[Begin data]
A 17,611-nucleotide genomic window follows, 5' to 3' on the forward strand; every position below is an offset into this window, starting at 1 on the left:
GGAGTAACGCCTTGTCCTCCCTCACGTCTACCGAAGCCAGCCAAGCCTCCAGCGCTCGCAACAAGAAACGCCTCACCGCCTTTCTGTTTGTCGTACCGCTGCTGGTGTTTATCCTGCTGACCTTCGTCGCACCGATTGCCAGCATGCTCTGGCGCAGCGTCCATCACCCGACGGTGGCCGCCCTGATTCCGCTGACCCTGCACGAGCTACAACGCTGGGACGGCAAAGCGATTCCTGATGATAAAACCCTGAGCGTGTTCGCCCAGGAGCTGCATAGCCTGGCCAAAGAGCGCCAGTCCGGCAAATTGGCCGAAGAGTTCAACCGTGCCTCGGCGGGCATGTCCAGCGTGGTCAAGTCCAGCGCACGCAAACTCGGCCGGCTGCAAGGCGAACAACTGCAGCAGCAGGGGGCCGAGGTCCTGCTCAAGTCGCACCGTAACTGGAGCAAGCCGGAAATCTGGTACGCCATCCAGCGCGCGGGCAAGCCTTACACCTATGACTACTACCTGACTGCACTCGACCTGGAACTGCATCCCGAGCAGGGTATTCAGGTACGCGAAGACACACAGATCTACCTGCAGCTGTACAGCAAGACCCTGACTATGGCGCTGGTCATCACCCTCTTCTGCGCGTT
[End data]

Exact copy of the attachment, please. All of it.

A 17,611-nucleotide genomic window follows, 5' to 3' on the forward strand; every position below is an offset into this window, starting at 1 on the left:
GGAGTAACGCCTTGTCCTCCCTCACGTCTACCGAAGCCAGCCAAGCCTCCAGCGCTCGCAACAAGAAACGCCTCACCGCCTTTCTGTTTGTCGTACCGCTGCTGGTGTTTATCCTGCTGACCTTCGTCGCACCGATTGCCAGCATGCTCTGGCGCAGCGTCCATCACCCGACGGTGGCCGCCCTGATTCCGCTGACCCTGCACGAGCTACAACGCTGGGACGGCAAAGCGATTCCTGATGATAAAACCCTGAGCGTGTTCGCCCAGGAGCTGCATAGCCTGGCCAAAGAGCGCCAGTCCGGCAAATTGGCCGAAGAGTTCAACCGTGCCTCGGCGGGCATGTCCAGCGTGGTCAAGTCCAGCGCACGCAAACTCGGCCGGCTGCAAGGCGAACAACTGCAGCAGCAGGGGGCCGAGGTCCTGCTCAAGTCGCACCGTAACTGGAGCAAGCCGGAAATCTGGTACGCCATCCAGCGCGCGGGCAAGCCTTACACCTATGACTACTACCTGACTGCACTCGACCTGGAACTGCATCCCGAGCAGGGTATTCAGGTACGCGAAGACACACAGATCTACCTGCAGCTGTACAGCAAGACCCTGACTATGGCGCTGGTCATCACCCTCTTCTGCGCGTT